Native animals, flowers, book figures, superheroes, fruits, and messages of hope – the rocks triggered a moment of joy for those lucky enough to discover them.

5. Canberra’s beloved therapy packages are looking for a retirement home. Can you help?

Nils Lantzke

Nils Lantzke with two of his trained therapy packages. Photo: Fil.

There was a happy ending to the story of the therapy packs that this year were looking for a new home.

The call went to anyone with five acres left, a shed and some cattle farms to shed a lifeline to some of Canberra’s most beloved four-legged citizens.

Nils Lantzke’s therapy packages were looking for a new home when their events at Wallaroo ended… and the call was happily answered.

4. ‘Time for a Well-Deserved Rest’: An Institution in Canberra, Alan Jessup Retires

Alan Jessup collects donations from the Salvation Army outside the Canberra Center.

Alan Jessup is working his last day on the job at the Canberra Center on March 23rd. Photo: Canberra City Salvos Facebook.

It was the end of an era for the Canberra City Salvation Army as they said goodbye to their iconic collector Alan Jessup, who retired at the age of 90.

Mr. Jessup first began collecting for the Canberra City Corps of the Salvation Army outside the then Monaro Mall 33 years ago, and he had been one of the Canberra Center’s most famous sights.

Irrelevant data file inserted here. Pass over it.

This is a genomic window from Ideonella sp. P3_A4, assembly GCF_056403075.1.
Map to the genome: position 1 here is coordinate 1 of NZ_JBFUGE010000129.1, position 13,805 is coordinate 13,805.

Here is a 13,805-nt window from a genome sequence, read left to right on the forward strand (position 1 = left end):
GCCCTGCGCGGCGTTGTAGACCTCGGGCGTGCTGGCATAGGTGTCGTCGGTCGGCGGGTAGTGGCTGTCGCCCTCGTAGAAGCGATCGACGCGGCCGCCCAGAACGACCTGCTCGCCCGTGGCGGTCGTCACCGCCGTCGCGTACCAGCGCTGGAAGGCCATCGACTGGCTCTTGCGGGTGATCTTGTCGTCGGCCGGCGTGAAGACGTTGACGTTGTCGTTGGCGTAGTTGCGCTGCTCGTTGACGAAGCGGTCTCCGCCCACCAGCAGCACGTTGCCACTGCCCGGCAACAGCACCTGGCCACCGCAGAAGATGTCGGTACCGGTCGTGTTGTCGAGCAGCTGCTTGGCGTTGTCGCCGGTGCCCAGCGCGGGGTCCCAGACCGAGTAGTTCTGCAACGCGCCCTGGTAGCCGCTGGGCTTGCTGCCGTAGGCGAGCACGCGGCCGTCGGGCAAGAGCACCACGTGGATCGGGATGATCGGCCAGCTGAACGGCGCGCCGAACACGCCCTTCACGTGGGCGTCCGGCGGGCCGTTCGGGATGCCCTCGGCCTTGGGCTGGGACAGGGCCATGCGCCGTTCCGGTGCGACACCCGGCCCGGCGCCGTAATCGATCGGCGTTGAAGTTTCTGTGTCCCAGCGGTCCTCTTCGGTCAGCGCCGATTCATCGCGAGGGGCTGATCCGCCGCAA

Sitting on his mobility walker, Mr. Jessup was a man of few words, but he always had a grateful “thank you, buddy” ready.

3. Paul Jurak: The kayak cameraman is preparing to leave the city he fell in love with

Paul Jurak, aka the kayak cameraman, in his familiar red kayak. Photo: Kayak cameraman Paul Jurak.

The man who took some of the most iconic photos of Canberra, Paul Jurak (aka the kayak cameraman), announced that he would leave town, giving him hope in his darkest moments.

Taking pictures began as therapy when he recovered from cancer and quickly became part of Canberra folklore.

Paul estimated that he had taken over 100,000 photos of Lake Burley Griffin and its surroundings over the past decade.

2. Pauly and Bruiser must be reunited thanks to an outpouring of generosity and community spirit

Pauly and his dog shower

Pauly and his “best mate” Bruiser down in the Erindale stores. Photo: Melissa McCormack.

A stream of community spirit and generosity helped reunite Erindale homeless Pauly New with her best partner and beloved companion Bruiser.

Thousands of Canberrans followed the story of Bruiser being seized and begging Domestic Animal Services (DAS) for his return.

So when Pauly’s sister announced that Bruiser had passed her temper tests, there were many who had tears in their eyes and were ready to blow the champagne out.

1. Proud Ken Behrens: Canberrans embraces the lighter side of COVID lockdowns

Ken Behrens shouts

Our Spartacus moment: The boss gives a shout out to all of us – Ken Behrens. Photo: Twitter.

In our top spot: Love it or hate it, Ken Behrens was the mistranslation that turned into an instant legend about Canberra COVID lockdowns.

It quickly became a shining example of Canberra’s indomitable spirit and humor as lockdowns progressed.

“I want to thank all the Canberrans for doing the right thing,” ACT Chief Executive Andrew Barr said innocently in one of his daily press conference updates.

And thus began the legend of Ken Behrens.

Leave a Comment